Welcome to Friday, where COVID spikes in Asia, Germany formally recognizes its second 20th-century genocide and a fugitive in New Zealand went the wrong way in a helicopter. Berlin daily Die Welt introduces us to an openly gay Catholic priest, whose Sunday Mass is always full.

• UN to investigate war crimes over Israeli-Hamas conflict: The UN Human Rights Council has voted to investigate violence in the recent conflict between Israel and Hamas. The United States worries this decision would threaten the progress of bringing calm to the region.

• Syria's Assad wins fourth term: Syrian President Bashar al-Assad won a fourth term in office with 95% of the votes in an election criticized by Western countries as not free or open. The country has been devastated by a ten-year conflict that has killed hundreds of thousands of people and driven 11 million people — about half the population — from their homes.

• Hong Kong tycoon Jimmy Lai sentenced: Jailed Hong Kong media tycoon and Beijing critic Jimmy Lai has been sentenced to 14 months in prison over his participation in a pro-democracy rally last year.

• Germany recognizes colonial crimes in Namibia as genocide: Germany has officially recognized that it committed genocide in Namibia, apologizing for its role in slaughter of Herero and Nama tribespeople between 1904-1908.

• COVID-19 spreading in Asia: South Asia has crossed 30 million COVID-19 cases on Friday. Japan says it will consider sharing some of its vaccine doses with Taiwan, which has seen a sudden spike in cases and only has 1% of its population inoculated. In Australia, the spread of the Indian variant of coronavirus has forced the city of Melbourne to enter its fourth lockdown since the beginning of the pandemic.

• Nike split with Neymar over sexual assault investigation: U.S. sportswear giant Nike announced that it will stop working with Neymar over his failure to cooperate with an internal investigation of sexual assault charges alleged in 2016 by an employee of the company. Neymar denies the charges, and the investigation was inconclusive.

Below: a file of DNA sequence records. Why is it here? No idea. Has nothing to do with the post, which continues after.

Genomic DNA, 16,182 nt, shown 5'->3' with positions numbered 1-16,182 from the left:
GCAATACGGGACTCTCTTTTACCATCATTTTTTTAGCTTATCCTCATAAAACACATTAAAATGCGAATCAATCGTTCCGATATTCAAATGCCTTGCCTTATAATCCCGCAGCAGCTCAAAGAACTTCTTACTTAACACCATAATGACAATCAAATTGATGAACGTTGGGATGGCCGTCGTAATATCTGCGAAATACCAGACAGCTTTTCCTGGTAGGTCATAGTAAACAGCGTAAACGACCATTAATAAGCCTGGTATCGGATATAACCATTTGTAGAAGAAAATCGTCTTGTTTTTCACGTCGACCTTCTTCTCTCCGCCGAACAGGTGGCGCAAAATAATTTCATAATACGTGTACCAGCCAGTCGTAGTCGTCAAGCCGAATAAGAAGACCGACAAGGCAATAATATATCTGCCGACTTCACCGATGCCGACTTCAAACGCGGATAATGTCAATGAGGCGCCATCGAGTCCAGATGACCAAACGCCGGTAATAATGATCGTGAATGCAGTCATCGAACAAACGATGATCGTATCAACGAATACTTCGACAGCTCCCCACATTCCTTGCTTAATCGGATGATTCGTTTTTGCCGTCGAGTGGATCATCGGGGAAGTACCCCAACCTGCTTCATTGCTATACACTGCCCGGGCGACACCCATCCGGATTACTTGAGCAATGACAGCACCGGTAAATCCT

• New Zealand fugitive rents helicopter to surrender: A fugitive New Zealand resident facing assault charges hired a helicopter to fly to a police station to turn himself in.


Estado_de_minas

"The samba of mourning," titles Brazilian daily Estado de Minas as an homage to Rio de Janeiro-born singer and composer Nelson Sargento. The icon of samba and Brazilian popular music died at the age of 96 from coronavirus.

숭어

Seoul-based news agency Yonhap reports on neighboring North Korea's recent crackdown on skinny jeans, nose piercings and mullets (숭어, pronounced sung-eo), in an effort to prevent items of "capitalistic culture" from seeping into the country.

The openly gay priest shaking up the Catholic church in Germany

Holger Allmenroeder is a Catholic priest who is also openly gay. He supports gay and lesbian people, divorcees and those who have remarried. Traditionalists may find him alienating but his masses are well attended. Is he the future of the Church? asks Marlen Dannoritzer in German daily Die Welt.

Allmenroeder, 58, says gay and trans people often believe in God, but find themselves shut out from the Church. Recently, the debate about homosexuality in the Church was reignited when priests in a number of German parishes carried out blessings of same-sex unions. Allmenroeder was among them, blessing the unions of two couples. He says that the increased awareness was good, but he doesn't like to think of it as some form of protest. "Blessing same-sex unions should simply be normal."

Allmenroeder didn't see his homosexuality as a reason not to be ordained in the Catholic Church. He didn't want to hide it, although it meant many stumbling blocks were put in his way. When he applied to the seminary, he felt there was a lot of disapproval, especially from one particular man: "The Archbishop of Cologne at the time told me I would never be a priest. He said he would personally use his influence to stop me — simply because I was open about being gay." Instead of holding him back, Allmenroeder says these experiences have made him stronger.

More and more people are turning their backs on the Church. In 2019 alone, more than 272,000 German Catholics left the faith. Young people especially say that the Church is not authentic, that it is hypocritical and unapproachable. They are calling for a realignment, a more modern approach. Allmenroeder doesn't want to wait any longer. He wants to see female priests ordained, and says that women who have abortions shouldn't be judged. "The fact that the Church gets involved there is simply an expression of patriarchal structures."

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€1.1 billion

After officially recognizing that it committed genocide during its colonial-era occupation of Namibia, Germany announced it would financially support the "reconstruction and the development" of the southern African country with a program worth more than 1.1 billion euros.

When Japan was in need, Taiwan sent us 2 million masks.

— Masahisa Sato, a top official of Japan's ruling party said the country should send some of the 400 million doses of COVID-19 vaccines it has secured. After being largely untouched by the pandemic, Taiwan has seen a sudden rise in cases, and has only 1% of its population vaccinated.


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